Alongside their role as seaports, Bremen’s ports also have an important function for inland shipping. In terms of cargo volume, Bremen is one of the most important inland ports in Germany.

Highs and lows

Jörg Huber, head of the subdivision Waterway Management in the Federal Waterways and Shipping Administration (WSV), considers it an important success on the chosen path that it has been possible since 2018 for large inland waterway vessels of up to 110 metres in length to sail from Bremen to the Middle Weser and thus reach the important inland ports in Germany via the Mittelland Canal. At the same time, he sees the current state of development of the Middle Weser, the Hunte River and the coastal canal as one of the main reasons why it is at present difficult for the local inland navigation sector to offer shippers a competitive transport service. “We still have a lot of work to do. I am thinking in particular of the riverbank relocations to be carried out as part of the Middle Weser expansion. These are to be completed by 2022,” says Huber. “At the same time, the lay-by basins of the Langwedel, Schlüsselburg, Landesbergen, Drakenburg and Petershagen locks are being upgraded one after the other and extended for large motorised cargo vessels. In addition, the upper sluice channel of the Dörverden lock will be modified,” he describes the most important measures for the Weser drainage basin.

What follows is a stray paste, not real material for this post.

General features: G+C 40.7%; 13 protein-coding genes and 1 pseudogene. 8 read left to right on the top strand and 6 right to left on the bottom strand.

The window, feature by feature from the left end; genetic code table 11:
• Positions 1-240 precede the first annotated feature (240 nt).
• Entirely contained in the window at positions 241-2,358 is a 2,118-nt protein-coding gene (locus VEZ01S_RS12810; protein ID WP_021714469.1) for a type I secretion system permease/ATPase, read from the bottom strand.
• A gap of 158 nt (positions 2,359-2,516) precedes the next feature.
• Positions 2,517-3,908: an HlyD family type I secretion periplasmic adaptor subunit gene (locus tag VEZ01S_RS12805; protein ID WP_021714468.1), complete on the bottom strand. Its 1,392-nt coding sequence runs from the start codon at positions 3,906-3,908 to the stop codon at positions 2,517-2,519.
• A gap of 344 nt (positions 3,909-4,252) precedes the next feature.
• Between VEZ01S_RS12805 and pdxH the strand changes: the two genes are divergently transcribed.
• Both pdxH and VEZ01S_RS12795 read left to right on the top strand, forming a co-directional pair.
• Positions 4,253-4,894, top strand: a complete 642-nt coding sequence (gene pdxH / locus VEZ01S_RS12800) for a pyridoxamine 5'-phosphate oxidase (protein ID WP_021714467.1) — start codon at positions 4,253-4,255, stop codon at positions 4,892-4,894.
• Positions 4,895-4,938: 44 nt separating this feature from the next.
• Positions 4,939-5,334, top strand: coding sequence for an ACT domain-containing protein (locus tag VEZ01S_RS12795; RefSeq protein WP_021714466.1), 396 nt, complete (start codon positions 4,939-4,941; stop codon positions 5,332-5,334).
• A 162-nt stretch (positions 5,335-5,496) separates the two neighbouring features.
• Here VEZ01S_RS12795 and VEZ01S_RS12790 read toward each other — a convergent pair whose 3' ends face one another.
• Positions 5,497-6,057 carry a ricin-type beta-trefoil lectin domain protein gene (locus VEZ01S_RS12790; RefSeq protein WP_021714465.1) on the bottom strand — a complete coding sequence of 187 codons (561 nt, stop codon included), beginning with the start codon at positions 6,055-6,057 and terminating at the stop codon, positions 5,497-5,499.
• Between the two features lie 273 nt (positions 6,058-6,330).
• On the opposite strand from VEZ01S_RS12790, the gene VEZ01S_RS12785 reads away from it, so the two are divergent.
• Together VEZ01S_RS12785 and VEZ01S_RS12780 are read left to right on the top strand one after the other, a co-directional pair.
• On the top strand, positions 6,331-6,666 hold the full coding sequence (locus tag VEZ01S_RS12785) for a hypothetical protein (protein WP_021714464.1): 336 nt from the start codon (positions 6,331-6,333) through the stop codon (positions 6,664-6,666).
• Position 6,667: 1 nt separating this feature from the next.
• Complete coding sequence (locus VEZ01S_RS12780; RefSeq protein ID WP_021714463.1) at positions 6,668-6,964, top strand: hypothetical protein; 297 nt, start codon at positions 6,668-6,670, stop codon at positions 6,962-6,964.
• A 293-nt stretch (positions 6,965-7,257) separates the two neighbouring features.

In turn, Radtke considers the relocation of the Middle Weser riverbanks and the construction of new locks in Minden and Dörverden to be “a step in the right direction”. “Among other things, a further step must now be taken to adjust the opening hours of the locks on the Middle Weser for Sundays and public holidays to the opening hours during the week in order to avoid corresponding bottleneck effects,” she demands. Background information: The locks on the Middle Weser and the coastal canal are operated in a two-shift system and are open Monday to Saturday from 6 a.m. to 10 p.m., but only from 8 a.m. to 4 p.m. on Sundays and not at all on public holidays. Both the WSV and the Bremen Senate want to create more flexibility for shipping by building new control centres. “We are equally positive about the telecommunications centre in Minden that was planned by the Federal Government and is currently being implemented. In future, all locks on the Middle Weser as well as in Minden and the Osnabrück branch canal will be switched from there,” says Vasterling-Will. Regioport Minden, a newly built port with a bimodal connection in the first subsection of the Mittelland Canal near Minden, also plays an important role in the optimisation plans of the Bremen Senate. “Regular meetings with representatives of the states of Lower Saxony and North Rhine-Westphalia serve to establish and implement their common interests in an efficient Middle Weser with regard to regioport Minden as the hinterland location of Bremen’s ports,” Vasterling-Will goes on to summarise the current situation.